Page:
It's true that an array can't be assigned to, but that's
because the array-to-pointer conversion yields a value
rather than an object designator. It's exactly analogous to
trying to use, eg, the result of a function call:

f() = 3; /* WRONG! */
f() ++; /* WRONG! */

These attempts fail for the same reason that using arrays
fail: the result of the expression is a value, much like
3+4, and values aren't eligible for being assigned to.
Nov 15 '05 #38
In article <dd********@news2.newsguy.com>,
Chris Torek <no****@torek.net> wrote:
Once you understand the idea of "object context" and "value context",
you simply have to memorize which operators have which context(s):

&foo - object context
sizeof foo - object (or maybe even "sizeof") context
foo + bar - two value contexts
foo = bar - one object context, one value context
++foo - object context

and so on.


Memorize? I've always found that taking a half-second to think about
what the operator does to its operand is enough to work out the context
that that operand is being used in.
(Thinking neurons are a lot cheaper than memorization neurons, so think
where possible and only memorize where necessary. Habit neurons are
even cheaper, but they're not very useful here.)
dave

--
Dave Vandervies dj******@csclub.uwaterloo.ca
[A]n "outrage" is when someone beats up innocent bystanders in the streets,
not when your favourite programming language has a feature you dislike.
--Richard Bos in comp.lang.c
Nov 15 '05 #39
ju**********@yahoo.co.in writes:
[...
I always have a confusion that why array is called "non modifiable
lvalue", because we can always modify the contents of an array. The
only reason that arr1 = NULL; should not be allowed because arr1 is
an array object and RHS is not compatible with it. That might be the
reason, standard doesn't allow modifying array object in this manner
and to prevent this made it non modifiable lvalue.


An array isn't (necessarily) a non-modifiable lvalue.

C99 6.3.2.1p3 says:

Except when it is the operand of the sizeof operator or the unary
& operator, or is a string literal used to initialize an array, an
expression that has type "array of type" is converted to an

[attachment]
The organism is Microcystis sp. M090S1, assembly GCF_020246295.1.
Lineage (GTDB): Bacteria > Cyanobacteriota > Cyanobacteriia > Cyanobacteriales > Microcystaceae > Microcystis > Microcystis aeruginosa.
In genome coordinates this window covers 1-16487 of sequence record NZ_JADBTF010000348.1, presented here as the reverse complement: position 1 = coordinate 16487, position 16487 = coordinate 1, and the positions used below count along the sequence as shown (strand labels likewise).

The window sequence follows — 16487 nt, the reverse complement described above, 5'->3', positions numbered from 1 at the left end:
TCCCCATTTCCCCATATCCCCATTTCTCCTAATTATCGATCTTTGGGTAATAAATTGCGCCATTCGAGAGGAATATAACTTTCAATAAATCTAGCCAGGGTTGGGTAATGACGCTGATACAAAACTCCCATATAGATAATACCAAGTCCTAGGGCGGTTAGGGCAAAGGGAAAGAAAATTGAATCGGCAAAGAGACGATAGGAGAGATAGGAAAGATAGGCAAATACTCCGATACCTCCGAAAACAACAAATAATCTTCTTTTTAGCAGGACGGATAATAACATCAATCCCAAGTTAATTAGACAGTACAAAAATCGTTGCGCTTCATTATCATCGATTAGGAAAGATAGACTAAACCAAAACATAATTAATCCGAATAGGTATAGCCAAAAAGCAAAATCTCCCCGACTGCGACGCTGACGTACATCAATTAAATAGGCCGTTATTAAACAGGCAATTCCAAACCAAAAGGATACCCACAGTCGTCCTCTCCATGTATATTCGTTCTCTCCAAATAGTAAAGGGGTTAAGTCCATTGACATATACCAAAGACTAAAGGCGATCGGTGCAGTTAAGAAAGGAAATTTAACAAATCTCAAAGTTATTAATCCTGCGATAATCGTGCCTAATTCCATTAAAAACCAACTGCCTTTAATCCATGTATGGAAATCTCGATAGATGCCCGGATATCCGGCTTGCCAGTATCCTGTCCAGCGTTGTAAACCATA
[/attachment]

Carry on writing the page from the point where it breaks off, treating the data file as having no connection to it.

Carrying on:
expression with type "pointer to type" that points to the initial
element of the array object and is not an lvalue. If the array
object has register storage class, the behavior is undefined.

In
arr1 = NULL;
(assuming arr1 is the name of an array object), arr1 doesn't match any
of the exceptions above, so it's converted to a pointer to the initial
element of arr1 -- and this pointer value is explicitly not an lvalue.

(I was mistaken upthread when I said that it's an lvalue but not a
modifiable lvalue; it's not an lvalue at all.)

--
Keith Thompson (The_Other_Keith) ks***@mib.org <http://www.ghoti.net/~kst>
San Diego Supercomputer Center <*> <http://users.sdsc.edu/~kst>
We must do something. This is something. Therefore, we must do this.
Nov 15 '05 #40
Chris Torek wrote:
[ snip ]
Once you understand the idea of "object context" and "value context",
you simply have to memorize which operators have which context(s):

&foo - object context
sizeof foo - object (or maybe even "sizeof") context
foo + bar - two value contexts
foo = bar - one object context, one value context
++foo - object context

and so on.

I know you Chris and I love you like a brother but given..
int foo = 2, bar = 3;

&foo - is the address of foo, a 'value' of type (int*)
sizeof foo - is a value (4 at my house) of type (size_t)
++foo - is a value (now 3) of type (int)

None of these have 'object' context as I see it. What are you trying to
tell us here?

--
Joe Wright
"Everything should be made as simple as possible, but not simpler."
--- Albert Einstein ---
Nov 15 '05 #41
Joe Wright <jw*****@comcast.net> writes:
Chris Torek wrote:

[ snip ]
Once you understand the idea of "object context" and "value context",
you simply have to memorize which operators have which context(s):
&foo - object context
sizeof foo - object (or maybe even "sizeof") context
foo + bar - two value contexts
foo = bar - one object context, one value context
++foo - object context
and so on.

I know you Chris and I love you like a brother but given..
int foo = 2, bar = 3;

&foo - is the address of foo, a 'value' of type (int*)
sizeof foo - is a value (4 at my house) of type (size_t)
++foo - is a value (now 3) of type (int)

None of these have 'object' context as I see it. What are you trying
to tell us here?


In "&foo", he's talking about the context in which the name "foo"
appears, not the entire expression. The argument to the unary "&"
operator must be an lvalue, so foo is in an "object context". Similarly,
the argument of unary "++" must be an lvalue.

He's mistaken about sizeof, which doesn't require an lvalue.

--